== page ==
Author(s) / Creator(s)
Abstract / Description
Data for Article: Schmalbrock, P., Kiesel, A., & Frings, C. (2022). What Belongs Together Retrieves Together–The Role of Perceptual Grouping in Stimulus-Response Binding and Retrieval. Journal of Cognition, 5(1). http://doi.org/10.5334/joc.217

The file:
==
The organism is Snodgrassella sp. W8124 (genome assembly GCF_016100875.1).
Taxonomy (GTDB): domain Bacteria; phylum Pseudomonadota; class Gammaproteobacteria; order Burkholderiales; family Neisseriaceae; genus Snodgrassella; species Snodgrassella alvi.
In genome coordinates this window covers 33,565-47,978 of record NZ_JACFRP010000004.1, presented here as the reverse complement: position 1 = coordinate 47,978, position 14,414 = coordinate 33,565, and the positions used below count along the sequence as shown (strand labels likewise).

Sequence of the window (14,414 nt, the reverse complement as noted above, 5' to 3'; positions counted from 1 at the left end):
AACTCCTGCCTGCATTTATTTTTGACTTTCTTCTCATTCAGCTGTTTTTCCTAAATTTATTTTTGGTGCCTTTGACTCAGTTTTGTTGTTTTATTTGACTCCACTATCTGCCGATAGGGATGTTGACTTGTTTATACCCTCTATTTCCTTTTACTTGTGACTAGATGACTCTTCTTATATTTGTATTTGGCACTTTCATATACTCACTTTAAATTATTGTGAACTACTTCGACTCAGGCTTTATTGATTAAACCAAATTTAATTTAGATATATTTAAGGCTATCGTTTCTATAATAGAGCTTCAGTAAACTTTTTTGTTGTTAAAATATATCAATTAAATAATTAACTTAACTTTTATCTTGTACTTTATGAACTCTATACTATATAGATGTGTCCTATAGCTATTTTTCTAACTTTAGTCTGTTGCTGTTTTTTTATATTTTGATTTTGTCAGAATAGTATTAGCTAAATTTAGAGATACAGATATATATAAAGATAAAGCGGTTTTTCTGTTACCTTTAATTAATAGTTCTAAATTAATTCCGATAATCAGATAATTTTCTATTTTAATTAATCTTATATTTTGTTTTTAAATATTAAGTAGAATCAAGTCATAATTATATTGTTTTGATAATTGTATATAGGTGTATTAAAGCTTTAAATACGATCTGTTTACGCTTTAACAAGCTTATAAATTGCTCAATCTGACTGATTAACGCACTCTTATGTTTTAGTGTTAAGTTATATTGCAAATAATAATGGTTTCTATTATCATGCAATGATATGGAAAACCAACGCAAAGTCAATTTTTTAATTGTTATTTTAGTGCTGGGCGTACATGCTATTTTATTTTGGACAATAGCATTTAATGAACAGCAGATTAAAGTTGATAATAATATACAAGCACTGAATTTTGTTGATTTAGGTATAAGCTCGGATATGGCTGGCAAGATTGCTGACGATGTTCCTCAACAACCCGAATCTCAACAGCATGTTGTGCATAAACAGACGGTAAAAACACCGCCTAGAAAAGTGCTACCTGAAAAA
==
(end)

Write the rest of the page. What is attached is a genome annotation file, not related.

Nowadays there is consensus that stimulus and response features are partially represented in the same coding format furthering the binding of these features into event files. If some or all features comprised in an event file repeat later, the whole file can be retrieved thereby modulating ongoing performance (leading to so-called stimulus-response binding effects). Stimulus-response binding effects are usually investigated in sequential priming paradigms where it is assumed that binding occurs in the prime and retrieval in the probe. Importantly, binding and retrieval are not exclusive for targets but also apply to distractor stimuli. A previous study showed that distractor-binding effects were affected by perceptual grouping: Binding effects were significantly larger when stimuli were grouped compared to ungrouped stimuli. Recent theorizing suggests that binding and retrieval are two separate processes that can be individually modulated. Against this background, it is not possible to pinpoint the modulating influence of perceptual grouping on either process at this point in time. Therefore, we adapted the previous study design in two experiments to observe the effect of perceptual grouping on both processes in isolation. Results indicate that perceptual grouping did not impact binding but retrieval: Distractor-response retrieval was reduced when target and distractor were presented in separate objects. Our results thus support recent theorizing on the separation of binding and retrieval.